In response to Covid-19, the government’s furlough scheme was introduced as a way of relieving the financial stress on businesses that, without this support, would have had to look at making significant redundancies. The scheme itself is due to cost over £54bn by October 2020. However, what we have seen mostly recently is that companies are in fact repaying their furlough grants, with companies such as Ikea, Bunzl and The Spectator all opting to do so. Why? Because businesses continue to face extreme scrutiny over transparency and companies’ motives have been called into question when claiming furlough for low-paid employees.
This comes as there are calls for more corporate transparency, which were brought to the forefront by the recent Black Lives Matter protests and the government’s bid to make companies publish work place risk assessments. Businesses as a result have faced increased reputation pressure to act morally and legally.
As a result of this, many employers are left faced with the question of how they can ensure that they are adequately balancing reputational issues and moral pressure with their legal obligations. As pressure increases on companies to do the right thing, some businesses who were entitled to claim furlough under the scheme, simply could not afford to repay the grant. This is because it was evidently vital for them to continue when they might otherwise had to close. This therefore has called into question for many, what is socially acceptable versus what falls within law. What we may see is some businesses looking at other ways to demonstrate their ethical practices and corporate transparency. Written By Sungjin Park.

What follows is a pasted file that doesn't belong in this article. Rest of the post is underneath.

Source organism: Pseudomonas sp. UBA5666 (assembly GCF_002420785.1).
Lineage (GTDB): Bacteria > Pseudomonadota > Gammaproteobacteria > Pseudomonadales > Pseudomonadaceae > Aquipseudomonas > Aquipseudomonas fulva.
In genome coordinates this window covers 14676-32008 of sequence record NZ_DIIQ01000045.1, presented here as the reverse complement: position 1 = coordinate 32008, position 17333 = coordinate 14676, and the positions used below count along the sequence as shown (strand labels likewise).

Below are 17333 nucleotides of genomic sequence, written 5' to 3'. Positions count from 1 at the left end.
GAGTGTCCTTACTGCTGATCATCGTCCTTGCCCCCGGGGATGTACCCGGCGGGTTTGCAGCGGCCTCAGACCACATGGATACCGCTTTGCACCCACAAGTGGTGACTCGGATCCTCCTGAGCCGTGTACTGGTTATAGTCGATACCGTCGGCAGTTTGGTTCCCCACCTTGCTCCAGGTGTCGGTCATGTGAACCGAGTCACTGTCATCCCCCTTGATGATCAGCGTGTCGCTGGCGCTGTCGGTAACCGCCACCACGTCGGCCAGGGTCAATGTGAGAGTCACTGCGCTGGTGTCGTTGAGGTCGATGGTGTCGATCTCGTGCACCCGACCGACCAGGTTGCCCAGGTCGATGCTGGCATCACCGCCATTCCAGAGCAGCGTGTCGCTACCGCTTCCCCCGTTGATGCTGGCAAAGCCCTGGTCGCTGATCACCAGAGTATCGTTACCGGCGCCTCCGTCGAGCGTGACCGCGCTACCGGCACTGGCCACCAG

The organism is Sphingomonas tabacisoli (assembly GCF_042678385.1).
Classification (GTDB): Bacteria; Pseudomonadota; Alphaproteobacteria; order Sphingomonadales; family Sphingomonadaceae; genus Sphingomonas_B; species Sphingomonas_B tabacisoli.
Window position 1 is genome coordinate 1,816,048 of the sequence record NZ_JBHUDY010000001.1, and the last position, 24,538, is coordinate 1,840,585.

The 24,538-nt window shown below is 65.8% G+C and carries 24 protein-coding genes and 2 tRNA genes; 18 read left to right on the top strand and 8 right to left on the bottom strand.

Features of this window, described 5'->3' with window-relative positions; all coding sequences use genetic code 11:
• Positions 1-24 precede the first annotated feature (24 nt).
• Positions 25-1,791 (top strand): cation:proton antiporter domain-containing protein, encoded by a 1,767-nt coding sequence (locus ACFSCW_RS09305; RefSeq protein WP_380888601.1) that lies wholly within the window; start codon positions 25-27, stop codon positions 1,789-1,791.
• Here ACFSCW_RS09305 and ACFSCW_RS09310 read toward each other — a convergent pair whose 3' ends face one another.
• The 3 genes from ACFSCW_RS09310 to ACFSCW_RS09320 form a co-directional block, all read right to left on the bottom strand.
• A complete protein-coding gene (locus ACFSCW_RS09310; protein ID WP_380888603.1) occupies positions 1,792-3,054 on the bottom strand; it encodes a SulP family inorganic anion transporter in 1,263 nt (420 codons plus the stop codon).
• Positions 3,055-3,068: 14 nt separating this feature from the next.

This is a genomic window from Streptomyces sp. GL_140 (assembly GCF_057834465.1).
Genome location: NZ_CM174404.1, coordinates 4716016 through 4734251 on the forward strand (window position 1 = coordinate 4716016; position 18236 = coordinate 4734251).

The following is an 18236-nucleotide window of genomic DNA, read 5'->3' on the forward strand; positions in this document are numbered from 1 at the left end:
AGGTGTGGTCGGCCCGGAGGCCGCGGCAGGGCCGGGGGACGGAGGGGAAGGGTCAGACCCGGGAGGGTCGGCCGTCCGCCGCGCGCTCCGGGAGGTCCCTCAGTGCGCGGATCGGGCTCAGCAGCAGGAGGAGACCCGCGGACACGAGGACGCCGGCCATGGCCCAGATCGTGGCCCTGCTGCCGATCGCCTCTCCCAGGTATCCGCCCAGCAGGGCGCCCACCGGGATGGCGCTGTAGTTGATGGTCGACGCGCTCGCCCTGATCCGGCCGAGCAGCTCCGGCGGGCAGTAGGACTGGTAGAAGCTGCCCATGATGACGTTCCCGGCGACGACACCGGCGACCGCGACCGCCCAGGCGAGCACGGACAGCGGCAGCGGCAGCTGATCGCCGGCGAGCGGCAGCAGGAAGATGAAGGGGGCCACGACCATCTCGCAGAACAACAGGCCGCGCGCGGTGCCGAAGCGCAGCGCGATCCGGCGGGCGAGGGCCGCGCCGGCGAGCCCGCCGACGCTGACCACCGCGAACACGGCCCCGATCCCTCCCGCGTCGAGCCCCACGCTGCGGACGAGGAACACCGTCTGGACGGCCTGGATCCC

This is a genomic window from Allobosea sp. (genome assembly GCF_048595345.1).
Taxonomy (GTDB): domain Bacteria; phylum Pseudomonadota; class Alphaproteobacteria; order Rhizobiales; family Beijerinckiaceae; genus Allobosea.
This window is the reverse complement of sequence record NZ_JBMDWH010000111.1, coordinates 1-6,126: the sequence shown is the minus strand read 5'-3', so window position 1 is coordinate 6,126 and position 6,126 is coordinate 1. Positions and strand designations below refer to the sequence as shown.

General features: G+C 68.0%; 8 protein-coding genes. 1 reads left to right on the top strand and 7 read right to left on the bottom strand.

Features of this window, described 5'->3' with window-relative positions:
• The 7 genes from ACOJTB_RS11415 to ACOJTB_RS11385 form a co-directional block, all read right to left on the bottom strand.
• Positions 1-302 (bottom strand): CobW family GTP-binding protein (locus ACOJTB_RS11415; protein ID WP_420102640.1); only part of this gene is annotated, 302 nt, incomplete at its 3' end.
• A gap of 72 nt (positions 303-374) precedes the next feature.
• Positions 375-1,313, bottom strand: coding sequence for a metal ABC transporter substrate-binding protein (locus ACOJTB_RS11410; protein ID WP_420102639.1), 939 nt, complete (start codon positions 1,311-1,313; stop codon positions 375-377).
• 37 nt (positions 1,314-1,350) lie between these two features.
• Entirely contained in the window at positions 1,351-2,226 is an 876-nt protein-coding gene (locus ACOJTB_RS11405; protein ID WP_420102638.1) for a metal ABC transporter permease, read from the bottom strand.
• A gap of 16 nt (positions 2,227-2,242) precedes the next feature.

Corporate transparency in particular has been urged in recent weeks, following the Black Lives Matter protests, with many businesses seeking to demonstrating diversity ad inclusion As businesses look to conduct surveys and diversity audits, this leaves them open to potential data protection issues. If conducting such surveys and audits, they need to ensure that they are complying with the rules on collecting, publishing and processing of personal data under the General Data Protection Regulations and Data Protection Act 2018. They also need to ensure they take upmost care when it comes to the rules on protected characteristics, irrespective of their intentions are good.
Workplace risk assessments are also being urged by the government, with companies being asked to publish such assessments online. Of course, employee safety will be a top priority and businesses will need to reassure their employees and the public of this. Although health and safety is a legal duty, there is no duty to publish risk assessments. Whether companies do so will boil down to balancing social pressure and reputation. When drafting any external communications on this, they will need to ensure that the message is properly portrayed, for example, people will need to know that they are safe without needing to know the details of how assessments are conducted.
We may see these two areas combining to create a new area of health monitoring. As companies are keen to keep track of employee health, they could look to implement mechanisms such as track-and trace apps. The Information Commissioner’s Office (ICO) has stated that there may be a need to collect such information to protect workers but this will still fall under data protection laws. Companies will therefore need to make sure that any action taken is necessary and proportionate.
As the trend moves towards greater transparency, companies will be faced with a need to balance the protection of employees and reputational consequences. It is vital however that any steps taken do not conflict with existing strict laws